Lessons From Our Neighbor

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Appeared in the New York Sun, 13 December 2006
Governor-elect Spitzer has tagged Paul Francis, former chief financial officer of Priceline.com as his budget director. With New York’s budget due on February 1, Mr. Francis will have to hit the ground running. Most importantly, the first Francis budget should send a strong message that New York’s interventionist approach to economic development — tax, spend, and subsidize — is over.

To that end, he may want to examine how provinces in Western Canada have turned around their economies. That is, Western Canadian provinces have focused on creating an environment within which economic activity can flourish by implementing pro-growth economic policies such as smaller government and tax relief. The results have been stunning, as Alberta and British Columbia have become economic beacons in North America. If New Yorkers wish to achieve similar results, they should follow Western Canada’s lead and implement proven policies that achieve lasting prosperity.

Perhaps the most telling sign of New York’s interventionist ways is the size of government. In 2003-04, the latest year for which data are available, state and local government spending in New York accounted for 25.9% of the economy, the fourth largest government sector among the 50 states. Put differently, over one quarter of all economic activity in New York State is directed by state and local governments.

High taxes are the unavoidable consequence of large government. According to a recent report by the U.S. Tax Foundation, New York ranks among the worst tax climates in America, 47th among the 50 states.

On personal income taxes, New York ranks 38th among the states as a result of its relatively high top marginal rate and highly progressive rate structure. These high and progressive personal income taxes have repeatedly been shown to discourage work effort, entrepreneurship, and savings and investment, all of which comprise the foundation of a successful and dynamic economy.

If New Yorkers want a stronger and more robust economy, one in which there are opportunities for all those who seek them, they should closely examine recent policies implemented in Western Canada. There, among other things, the size of governments and the accordant tax bills are being reduced.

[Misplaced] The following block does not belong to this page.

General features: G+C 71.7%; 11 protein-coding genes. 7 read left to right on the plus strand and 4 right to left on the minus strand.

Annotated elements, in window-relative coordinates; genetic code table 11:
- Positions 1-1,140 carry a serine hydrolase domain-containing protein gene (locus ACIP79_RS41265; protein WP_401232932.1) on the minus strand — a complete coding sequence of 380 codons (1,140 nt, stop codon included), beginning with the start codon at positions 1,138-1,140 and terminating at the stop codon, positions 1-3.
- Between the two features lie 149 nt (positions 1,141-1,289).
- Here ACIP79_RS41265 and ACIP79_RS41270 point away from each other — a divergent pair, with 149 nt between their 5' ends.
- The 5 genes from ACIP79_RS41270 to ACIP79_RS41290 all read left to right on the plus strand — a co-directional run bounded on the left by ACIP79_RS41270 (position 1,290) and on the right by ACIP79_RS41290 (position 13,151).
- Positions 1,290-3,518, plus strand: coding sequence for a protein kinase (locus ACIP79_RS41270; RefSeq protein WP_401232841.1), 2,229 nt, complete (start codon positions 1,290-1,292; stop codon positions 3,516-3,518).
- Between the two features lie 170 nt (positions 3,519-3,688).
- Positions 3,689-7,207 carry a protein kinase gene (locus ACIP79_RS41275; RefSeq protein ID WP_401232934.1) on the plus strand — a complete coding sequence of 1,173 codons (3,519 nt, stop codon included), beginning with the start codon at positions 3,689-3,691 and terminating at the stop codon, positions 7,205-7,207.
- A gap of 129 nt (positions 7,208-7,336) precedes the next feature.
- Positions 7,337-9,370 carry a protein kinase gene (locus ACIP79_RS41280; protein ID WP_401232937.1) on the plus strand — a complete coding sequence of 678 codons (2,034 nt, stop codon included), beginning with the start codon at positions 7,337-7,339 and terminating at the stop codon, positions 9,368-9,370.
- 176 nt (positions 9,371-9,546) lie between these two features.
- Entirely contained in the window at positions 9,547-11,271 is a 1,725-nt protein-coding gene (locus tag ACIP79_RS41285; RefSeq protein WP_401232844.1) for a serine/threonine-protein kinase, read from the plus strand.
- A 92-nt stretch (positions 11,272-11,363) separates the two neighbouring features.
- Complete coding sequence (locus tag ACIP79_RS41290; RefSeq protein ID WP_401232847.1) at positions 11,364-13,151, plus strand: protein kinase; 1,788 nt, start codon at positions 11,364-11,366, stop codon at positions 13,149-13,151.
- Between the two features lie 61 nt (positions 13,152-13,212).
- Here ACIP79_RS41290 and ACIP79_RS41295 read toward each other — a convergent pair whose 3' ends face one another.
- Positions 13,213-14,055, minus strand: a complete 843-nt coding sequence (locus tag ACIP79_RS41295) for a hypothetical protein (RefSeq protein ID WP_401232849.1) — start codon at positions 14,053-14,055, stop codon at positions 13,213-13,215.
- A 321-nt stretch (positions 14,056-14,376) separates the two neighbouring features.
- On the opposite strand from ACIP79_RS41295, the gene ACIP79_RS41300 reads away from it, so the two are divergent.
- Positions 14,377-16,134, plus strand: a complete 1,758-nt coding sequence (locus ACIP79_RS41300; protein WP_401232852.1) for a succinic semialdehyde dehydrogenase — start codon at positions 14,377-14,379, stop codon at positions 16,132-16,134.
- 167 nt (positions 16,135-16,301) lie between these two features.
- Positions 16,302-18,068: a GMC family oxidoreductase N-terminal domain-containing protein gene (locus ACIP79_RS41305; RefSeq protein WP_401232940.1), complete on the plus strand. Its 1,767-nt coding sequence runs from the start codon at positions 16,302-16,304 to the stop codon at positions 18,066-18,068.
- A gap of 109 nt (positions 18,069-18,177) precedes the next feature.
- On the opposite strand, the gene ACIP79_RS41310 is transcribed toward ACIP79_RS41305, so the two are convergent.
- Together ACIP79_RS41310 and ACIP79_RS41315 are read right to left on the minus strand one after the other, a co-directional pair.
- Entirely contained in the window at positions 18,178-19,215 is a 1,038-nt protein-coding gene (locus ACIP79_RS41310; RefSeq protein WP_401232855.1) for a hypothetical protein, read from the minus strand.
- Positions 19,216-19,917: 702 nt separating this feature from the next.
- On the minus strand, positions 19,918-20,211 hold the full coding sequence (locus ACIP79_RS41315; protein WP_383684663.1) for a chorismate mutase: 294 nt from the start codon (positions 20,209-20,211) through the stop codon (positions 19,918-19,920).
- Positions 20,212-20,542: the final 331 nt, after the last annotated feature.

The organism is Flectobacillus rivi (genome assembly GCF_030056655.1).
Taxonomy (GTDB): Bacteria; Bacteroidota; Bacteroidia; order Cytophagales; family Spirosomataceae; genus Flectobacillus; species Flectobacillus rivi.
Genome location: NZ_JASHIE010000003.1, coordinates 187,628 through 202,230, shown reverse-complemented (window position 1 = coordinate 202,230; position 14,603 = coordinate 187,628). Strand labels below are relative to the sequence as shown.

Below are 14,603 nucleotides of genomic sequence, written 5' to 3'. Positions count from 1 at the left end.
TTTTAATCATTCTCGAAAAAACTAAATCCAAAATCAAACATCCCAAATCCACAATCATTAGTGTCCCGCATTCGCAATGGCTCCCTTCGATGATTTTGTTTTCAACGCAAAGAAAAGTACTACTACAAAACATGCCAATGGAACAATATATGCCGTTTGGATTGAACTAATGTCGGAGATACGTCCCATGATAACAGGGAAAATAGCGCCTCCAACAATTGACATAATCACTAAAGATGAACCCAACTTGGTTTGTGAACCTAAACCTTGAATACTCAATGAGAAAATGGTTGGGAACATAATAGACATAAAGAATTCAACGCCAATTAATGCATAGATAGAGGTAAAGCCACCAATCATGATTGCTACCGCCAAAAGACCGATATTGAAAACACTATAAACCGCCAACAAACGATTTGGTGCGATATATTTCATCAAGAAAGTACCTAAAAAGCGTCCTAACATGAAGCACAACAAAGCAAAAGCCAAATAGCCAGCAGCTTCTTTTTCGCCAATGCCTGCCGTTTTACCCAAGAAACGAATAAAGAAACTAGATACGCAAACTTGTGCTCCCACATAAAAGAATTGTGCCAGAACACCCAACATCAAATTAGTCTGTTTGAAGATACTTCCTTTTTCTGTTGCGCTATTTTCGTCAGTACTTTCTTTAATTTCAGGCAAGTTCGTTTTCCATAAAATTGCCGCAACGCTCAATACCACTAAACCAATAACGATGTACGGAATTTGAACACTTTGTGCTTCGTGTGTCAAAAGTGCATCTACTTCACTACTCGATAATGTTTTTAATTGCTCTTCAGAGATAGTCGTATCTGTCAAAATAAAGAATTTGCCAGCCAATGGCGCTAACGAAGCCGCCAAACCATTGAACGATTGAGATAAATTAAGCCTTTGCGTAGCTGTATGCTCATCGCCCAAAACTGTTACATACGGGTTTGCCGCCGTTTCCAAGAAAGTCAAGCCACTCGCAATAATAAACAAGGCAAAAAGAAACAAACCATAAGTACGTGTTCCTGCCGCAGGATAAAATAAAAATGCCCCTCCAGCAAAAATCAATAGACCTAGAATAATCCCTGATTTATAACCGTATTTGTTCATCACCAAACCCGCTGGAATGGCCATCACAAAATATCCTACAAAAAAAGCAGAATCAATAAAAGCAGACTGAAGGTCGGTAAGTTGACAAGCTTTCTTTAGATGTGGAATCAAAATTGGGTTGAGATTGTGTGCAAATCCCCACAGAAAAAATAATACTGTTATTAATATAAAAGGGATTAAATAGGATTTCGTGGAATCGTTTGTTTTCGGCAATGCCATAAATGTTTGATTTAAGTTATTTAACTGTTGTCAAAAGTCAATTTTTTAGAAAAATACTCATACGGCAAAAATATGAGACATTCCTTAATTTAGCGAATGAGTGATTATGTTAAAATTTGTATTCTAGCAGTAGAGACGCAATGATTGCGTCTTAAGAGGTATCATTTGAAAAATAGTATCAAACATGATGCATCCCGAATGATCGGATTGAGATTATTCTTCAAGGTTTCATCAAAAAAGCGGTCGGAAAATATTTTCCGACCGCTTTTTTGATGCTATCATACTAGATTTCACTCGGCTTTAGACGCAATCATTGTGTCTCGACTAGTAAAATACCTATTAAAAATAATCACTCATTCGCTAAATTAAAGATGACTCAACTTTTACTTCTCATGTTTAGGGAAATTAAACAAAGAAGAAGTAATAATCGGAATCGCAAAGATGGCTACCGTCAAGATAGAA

Over the past five years for which comparable data are available, Alberta and British Columbia have reduced the size of government — provincial and local spending as a share of the economy — by 8.2% and 6.3%, respectively. Comparatively, New York has increased the size of its government — state and local spending as a share of the economy — by 9.9% over the same period.

Reducing the size of government has also enabled the Western Canadian provinces to reduce taxes. Fortunately, both provinces chose tax relief that improved incentives for work, savings, investment, and entrepreneurship.

Alberta led the way in 2000 by creating Canada’s only single-rate personal income tax. It now resides among the ranks of jurisdictions with competitive personal income tax regimes like those in Tennessee, New Hampshire, and Pennsylvania that also do not punish success and diligence through increasing marginal personal income tax rates.

British Columbia soon followed Alberta’s lead by substantially reducing its personal income tax rates. In fact, Alberta and British Columbia now have the lowest top marginal rates in Canada.

The changes to personal income taxes were matched, perhaps more importantly, by critical reductions in business taxes. Both governments pursued two broad measures: reductions in corporate income tax rates and the elimination of corporate capital taxes, a uniquely Canadian tax that punishes investment and risk-taking.

Again, Alberta was the leader. It eliminated corporate capital taxes and reduced corporate income tax rates by 35% between 2000 and 2006. British Columbia eliminated its general corporate capital tax and reduced corporate income tax rates by nearly 30% between 2001 and 2006. In comparison, the tax climates in New York have become less competitive in recent years. In tax climate rankings, New York has fallen to 47th from 44th in 2002.

The economic results of these pro-growth policies have been stunning. From 2000 to 2005, annual average economic growth in Alberta and British Columbia has been 8.5% and 5.1%, respectively, outperforming America’s national average of 4.9% economic growth and New York’s, which was 4.4%.

Even more pronounced results are evident in the labor market. From 2000 to 2005, annual average employment growth in Alberta, which was 2.4%, and in British Columbia, which was 2%, has been significantly greater than America’s national average of 0.7% and New York’s 0.4%.

While part of the explanation for the strong performance in Western Canada stems from a rise in commodity prices, one cannot underestimate the influence of public policy. If economic growth is just about resources, then many of the world’s poorest jurisdictions should be the wealthiest.

Our hope is that the success of Western Canada will entice New York and others to adopt policies that support economic prosperity, such as reducing the size of governments and implementing incentive-based tax relief.

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